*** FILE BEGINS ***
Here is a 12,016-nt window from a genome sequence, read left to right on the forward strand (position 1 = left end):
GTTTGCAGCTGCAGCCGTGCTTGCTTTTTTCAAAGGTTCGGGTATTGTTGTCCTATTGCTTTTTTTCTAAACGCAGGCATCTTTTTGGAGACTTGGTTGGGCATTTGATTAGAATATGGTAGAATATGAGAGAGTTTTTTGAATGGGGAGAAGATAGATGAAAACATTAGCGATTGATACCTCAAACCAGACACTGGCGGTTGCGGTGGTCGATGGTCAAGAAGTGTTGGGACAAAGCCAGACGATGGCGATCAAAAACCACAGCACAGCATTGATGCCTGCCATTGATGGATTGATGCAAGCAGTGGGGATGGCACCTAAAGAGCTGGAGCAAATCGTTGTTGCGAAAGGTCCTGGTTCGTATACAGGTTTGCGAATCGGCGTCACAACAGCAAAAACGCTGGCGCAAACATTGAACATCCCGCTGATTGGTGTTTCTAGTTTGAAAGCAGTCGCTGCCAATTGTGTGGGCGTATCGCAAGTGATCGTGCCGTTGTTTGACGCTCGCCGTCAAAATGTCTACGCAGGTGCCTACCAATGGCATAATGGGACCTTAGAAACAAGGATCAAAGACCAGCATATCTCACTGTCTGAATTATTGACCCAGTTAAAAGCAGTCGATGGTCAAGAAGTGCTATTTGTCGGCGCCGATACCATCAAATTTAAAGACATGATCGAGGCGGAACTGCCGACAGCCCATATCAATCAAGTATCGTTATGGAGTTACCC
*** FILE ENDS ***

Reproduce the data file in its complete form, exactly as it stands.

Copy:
Here is a 12,016-nt window from a genome sequence, read left to right on the forward strand (position 1 = left end):
GTTTGCAGCTGCAGCCGTGCTTGCTTTTTTCAAAGGTTCGGGTATTGTTGTCCTATTGCTTTTTTTCTAAACGCAGGCATCTTTTTGGAGACTTGGTTGGGCATTTGATTAGAATATGGTAGAATATGAGAGAGTTTTTTGAATGGGGAGAAGATAGATGAAAACATTAGCGATTGATACCTCAAACCAGACACTGGCGGTTGCGGTGGTCGATGGTCAAGAAGTGTTGGGACAAAGCCAGACGATGGCGATCAAAAACCACAGCACAGCATTGATGCCTGCCATTGATGGATTGATGCAAGCAGTGGGGATGGCACCTAAAGAGCTGGAGCAAATCGTTGTTGCGAAAGGTCCTGGTTCGTATACAGGTTTGCGAATCGGCGTCACAACAGCAAAAACGCTGGCGCAAACATTGAACATCCCGCTGATTGGTGTTTCTAGTTTGAAAGCAGTCGCTGCCAATTGTGTGGGCGTATCGCAAGTGATCGTGCCGTTGTTTGACGCTCGCCGTCAAAATGTCTACGCAGGTGCCTACCAATGGCATAATGGGACCTTAGAAACAAGGATCAAAGACCAGCATATCTCACTGTCTGAATTATTGACCCAGTTAAAAGCAGTCGATGGTCAAGAAGTGCTATTTGTCGGCGCCGATACCATCAAATTTAAAGACATGATCGAGGCGGAACTGCCGACAGCCCATATCAATCAAGTATCGTTATGGAGTTACCC